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Maritime Law

Definition - What does Maritime Law mean?

Maritime law, also known as admiralty law, is a unique body of law that controls maritime issues and crimes. It refers to international treaties and agreements that govern activities or rules at open sea or any part of the sea that is navigable. Maritime law falls in the jurisdiction of federal courts.

Even though each legal authority typically has its own enacted laws regulating maritime-related issues, admiralty law is represented by an important number of international laws developed in the past decades, including several multilateral treaties.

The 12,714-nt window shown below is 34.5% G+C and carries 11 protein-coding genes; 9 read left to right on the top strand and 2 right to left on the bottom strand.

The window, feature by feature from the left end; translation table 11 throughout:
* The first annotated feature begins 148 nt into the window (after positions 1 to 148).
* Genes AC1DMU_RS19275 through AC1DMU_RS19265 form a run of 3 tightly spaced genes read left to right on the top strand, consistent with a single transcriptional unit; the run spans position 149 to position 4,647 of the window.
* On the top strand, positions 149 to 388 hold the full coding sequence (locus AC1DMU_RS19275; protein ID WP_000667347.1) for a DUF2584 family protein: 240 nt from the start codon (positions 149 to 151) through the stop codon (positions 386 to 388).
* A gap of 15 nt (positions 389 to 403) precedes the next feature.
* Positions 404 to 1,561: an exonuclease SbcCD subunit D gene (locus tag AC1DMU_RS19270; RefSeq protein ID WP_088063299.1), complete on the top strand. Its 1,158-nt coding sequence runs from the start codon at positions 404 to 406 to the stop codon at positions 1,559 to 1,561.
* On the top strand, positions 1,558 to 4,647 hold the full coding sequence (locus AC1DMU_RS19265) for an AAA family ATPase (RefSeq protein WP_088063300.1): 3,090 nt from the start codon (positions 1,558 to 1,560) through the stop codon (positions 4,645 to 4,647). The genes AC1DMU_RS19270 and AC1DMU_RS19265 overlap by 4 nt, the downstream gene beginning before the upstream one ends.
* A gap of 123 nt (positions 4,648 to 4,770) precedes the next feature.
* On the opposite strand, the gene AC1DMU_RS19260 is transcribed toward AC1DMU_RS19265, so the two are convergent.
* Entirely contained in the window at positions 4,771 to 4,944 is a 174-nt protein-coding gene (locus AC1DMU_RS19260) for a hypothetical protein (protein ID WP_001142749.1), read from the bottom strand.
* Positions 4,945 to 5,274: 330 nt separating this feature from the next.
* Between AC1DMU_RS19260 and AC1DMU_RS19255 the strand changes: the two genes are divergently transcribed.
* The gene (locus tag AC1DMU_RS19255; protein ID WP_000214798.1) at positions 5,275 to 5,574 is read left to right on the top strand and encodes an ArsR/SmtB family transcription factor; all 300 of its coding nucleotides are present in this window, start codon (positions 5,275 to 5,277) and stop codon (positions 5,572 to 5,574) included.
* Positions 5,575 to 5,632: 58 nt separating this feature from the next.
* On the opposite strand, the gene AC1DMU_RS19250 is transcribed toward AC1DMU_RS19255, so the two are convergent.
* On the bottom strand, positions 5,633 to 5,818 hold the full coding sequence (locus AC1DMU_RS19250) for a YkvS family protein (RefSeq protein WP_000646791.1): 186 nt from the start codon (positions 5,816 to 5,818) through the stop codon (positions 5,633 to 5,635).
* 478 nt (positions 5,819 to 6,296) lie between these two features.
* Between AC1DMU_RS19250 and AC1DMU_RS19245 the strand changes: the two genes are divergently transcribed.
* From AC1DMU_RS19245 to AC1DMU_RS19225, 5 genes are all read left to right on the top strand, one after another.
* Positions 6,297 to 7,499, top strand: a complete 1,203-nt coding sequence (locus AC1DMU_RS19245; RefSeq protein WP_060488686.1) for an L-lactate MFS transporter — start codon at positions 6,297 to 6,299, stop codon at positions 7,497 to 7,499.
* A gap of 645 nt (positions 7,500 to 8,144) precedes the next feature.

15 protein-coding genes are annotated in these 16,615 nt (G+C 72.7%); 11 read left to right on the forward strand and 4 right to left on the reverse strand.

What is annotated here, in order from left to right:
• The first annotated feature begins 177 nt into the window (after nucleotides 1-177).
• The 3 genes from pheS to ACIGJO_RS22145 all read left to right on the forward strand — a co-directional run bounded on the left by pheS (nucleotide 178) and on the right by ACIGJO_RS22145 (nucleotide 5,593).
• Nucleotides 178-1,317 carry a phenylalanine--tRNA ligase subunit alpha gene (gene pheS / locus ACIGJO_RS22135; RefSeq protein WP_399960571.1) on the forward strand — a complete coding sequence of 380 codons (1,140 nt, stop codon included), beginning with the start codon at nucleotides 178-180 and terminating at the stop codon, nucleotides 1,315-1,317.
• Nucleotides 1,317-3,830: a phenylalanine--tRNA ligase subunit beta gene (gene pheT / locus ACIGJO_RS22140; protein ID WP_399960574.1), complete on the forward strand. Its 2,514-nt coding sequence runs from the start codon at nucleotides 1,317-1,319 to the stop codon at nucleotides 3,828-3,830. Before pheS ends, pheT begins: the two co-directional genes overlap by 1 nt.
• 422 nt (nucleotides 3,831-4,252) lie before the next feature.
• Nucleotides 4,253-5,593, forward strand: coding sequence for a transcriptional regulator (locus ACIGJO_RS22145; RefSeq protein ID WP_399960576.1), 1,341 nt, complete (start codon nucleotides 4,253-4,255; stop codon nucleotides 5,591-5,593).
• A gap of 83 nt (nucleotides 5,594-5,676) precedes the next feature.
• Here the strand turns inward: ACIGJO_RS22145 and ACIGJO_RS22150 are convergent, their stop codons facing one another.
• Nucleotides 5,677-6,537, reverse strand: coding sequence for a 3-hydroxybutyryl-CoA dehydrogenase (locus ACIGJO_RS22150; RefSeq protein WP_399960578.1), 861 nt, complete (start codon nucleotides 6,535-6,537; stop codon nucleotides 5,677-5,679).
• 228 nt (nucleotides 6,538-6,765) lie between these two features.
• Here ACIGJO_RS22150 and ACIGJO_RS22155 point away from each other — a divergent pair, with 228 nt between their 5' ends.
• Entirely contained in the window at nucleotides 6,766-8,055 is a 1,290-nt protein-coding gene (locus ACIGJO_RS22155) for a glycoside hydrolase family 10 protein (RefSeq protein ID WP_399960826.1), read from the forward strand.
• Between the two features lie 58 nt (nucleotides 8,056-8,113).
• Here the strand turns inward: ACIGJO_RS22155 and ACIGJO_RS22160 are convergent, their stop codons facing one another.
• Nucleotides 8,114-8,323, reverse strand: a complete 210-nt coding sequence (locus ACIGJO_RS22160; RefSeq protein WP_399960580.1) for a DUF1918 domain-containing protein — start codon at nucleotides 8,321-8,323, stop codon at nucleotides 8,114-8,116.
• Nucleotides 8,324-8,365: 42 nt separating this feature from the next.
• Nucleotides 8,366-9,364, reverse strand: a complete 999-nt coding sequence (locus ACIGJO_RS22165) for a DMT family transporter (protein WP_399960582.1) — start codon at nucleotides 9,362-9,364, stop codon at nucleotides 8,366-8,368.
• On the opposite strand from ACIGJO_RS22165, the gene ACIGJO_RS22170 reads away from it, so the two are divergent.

Justipedia explains Maritime Law

Maritime law became part of U.S. law, as it was progressively introduced through admiralty circumstances that arose following the adoption of the U.S. Constitution in 1789.

Under maritime law, the ship carrying the flag of the country determines its source. For instance, if a U.S. ship is in the Persian Gulf with the U.S. flag, then it would be under the U.S. law of admiralty and would have to follow all of the relevant treaties and agreements.

Admiralty law is different to the United Nations Convention on the Law of the Sea, which is a body of public international law related to navigational rights, mineral rights, authority over coast waters, and international law regulating associations between countries.

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